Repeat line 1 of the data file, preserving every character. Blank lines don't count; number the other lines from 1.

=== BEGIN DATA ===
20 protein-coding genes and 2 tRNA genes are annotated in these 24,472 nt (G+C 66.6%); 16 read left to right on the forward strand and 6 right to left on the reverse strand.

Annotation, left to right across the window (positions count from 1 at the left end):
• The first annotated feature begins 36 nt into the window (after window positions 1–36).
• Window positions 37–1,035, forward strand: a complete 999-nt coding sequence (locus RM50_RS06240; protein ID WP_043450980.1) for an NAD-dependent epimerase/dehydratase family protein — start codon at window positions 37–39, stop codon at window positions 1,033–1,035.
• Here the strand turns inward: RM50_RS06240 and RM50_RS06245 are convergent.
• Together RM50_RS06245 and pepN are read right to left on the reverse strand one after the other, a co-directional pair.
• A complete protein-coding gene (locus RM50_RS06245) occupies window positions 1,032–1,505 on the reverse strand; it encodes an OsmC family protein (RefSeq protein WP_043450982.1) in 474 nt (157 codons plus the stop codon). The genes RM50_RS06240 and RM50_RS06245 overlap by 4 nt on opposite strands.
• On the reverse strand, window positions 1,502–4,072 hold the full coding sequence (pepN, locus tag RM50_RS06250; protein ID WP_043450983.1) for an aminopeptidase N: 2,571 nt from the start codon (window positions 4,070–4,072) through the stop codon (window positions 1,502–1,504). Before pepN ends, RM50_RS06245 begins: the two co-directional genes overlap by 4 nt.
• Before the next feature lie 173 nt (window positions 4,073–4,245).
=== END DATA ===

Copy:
20 protein-coding genes and 2 tRNA genes are annotated in these 24,472 nt (G+C 66.6%); 16 read left to right on the forward strand and 6 right to left on the reverse strand.